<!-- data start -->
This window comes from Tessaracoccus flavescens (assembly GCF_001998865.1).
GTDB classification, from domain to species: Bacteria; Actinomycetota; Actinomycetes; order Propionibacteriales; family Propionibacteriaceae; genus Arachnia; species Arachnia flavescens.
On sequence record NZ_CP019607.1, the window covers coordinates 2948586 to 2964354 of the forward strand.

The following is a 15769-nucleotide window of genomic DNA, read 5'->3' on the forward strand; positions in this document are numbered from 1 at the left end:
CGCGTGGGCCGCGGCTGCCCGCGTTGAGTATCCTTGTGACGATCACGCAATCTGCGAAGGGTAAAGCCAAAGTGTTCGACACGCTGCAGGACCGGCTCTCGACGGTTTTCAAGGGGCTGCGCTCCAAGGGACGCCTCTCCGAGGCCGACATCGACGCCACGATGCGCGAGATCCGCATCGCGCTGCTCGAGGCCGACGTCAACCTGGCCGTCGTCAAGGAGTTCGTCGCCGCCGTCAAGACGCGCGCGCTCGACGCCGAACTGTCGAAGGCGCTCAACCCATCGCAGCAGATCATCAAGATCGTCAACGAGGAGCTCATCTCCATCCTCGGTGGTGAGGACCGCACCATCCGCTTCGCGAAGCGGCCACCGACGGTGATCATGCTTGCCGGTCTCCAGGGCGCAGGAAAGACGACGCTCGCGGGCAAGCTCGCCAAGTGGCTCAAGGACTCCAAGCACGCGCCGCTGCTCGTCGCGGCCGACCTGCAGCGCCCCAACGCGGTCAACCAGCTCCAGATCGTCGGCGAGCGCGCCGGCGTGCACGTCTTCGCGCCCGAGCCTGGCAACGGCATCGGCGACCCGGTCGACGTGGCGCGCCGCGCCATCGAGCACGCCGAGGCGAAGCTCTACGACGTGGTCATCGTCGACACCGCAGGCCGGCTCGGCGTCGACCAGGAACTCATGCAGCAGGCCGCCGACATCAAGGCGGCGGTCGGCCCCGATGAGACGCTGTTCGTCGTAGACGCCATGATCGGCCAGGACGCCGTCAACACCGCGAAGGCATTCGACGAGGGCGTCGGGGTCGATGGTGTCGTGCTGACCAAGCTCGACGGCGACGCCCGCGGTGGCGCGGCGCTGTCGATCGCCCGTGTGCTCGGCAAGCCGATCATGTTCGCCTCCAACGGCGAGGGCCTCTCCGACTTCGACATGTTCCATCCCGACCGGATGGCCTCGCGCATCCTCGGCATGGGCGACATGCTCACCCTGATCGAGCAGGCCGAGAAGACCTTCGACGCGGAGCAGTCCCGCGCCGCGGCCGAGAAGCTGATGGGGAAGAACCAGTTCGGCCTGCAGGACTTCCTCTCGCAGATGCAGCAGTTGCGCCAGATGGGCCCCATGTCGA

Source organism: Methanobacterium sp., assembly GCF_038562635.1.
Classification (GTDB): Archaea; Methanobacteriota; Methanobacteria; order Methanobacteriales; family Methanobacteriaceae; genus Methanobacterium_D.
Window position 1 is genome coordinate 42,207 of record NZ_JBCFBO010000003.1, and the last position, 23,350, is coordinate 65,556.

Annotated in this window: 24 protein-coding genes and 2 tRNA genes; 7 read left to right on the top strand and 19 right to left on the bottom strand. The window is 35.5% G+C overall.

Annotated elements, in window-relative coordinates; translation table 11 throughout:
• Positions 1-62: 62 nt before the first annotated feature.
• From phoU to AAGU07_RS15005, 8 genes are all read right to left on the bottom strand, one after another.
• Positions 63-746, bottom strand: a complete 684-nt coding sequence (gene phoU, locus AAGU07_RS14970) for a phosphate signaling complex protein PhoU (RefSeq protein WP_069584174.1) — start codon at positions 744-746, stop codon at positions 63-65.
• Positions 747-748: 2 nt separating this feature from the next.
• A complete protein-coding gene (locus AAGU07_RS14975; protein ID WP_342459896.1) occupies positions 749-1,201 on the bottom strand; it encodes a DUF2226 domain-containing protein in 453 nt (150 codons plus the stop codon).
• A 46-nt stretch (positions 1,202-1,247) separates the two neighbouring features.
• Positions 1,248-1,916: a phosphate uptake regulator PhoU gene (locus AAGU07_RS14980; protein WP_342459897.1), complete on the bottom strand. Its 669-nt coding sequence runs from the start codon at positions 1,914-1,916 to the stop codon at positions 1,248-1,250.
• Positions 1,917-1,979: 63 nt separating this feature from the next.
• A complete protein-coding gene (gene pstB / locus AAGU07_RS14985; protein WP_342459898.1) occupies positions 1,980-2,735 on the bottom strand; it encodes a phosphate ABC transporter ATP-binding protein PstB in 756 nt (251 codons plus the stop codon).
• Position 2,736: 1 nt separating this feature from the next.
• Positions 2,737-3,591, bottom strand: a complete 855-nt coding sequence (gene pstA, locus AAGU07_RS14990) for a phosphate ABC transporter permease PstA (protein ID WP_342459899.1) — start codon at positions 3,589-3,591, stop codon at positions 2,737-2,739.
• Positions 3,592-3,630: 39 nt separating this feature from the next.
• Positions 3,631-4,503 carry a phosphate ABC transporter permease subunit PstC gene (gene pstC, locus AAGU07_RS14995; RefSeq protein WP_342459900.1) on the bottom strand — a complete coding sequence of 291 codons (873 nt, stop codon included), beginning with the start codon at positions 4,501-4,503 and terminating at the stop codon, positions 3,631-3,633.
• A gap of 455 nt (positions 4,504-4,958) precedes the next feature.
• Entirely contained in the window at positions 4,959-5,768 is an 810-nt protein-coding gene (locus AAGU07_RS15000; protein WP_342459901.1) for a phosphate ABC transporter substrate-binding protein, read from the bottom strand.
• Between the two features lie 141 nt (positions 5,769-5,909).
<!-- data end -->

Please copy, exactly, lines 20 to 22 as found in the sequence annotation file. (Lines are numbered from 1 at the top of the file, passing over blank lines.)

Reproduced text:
• Position 2,736: 1 nt separating this feature from the next.
• Positions 2,737-3,591, bottom strand: a complete 855-nt coding sequence (gene pstA, locus AAGU07_RS14990) for a phosphate ABC transporter permease PstA (protein ID WP_342459899.1) — start codon at positions 3,589-3,591, stop codon at positions 2,737-2,739.
• Positions 3,592-3,630: 39 nt separating this feature from the next.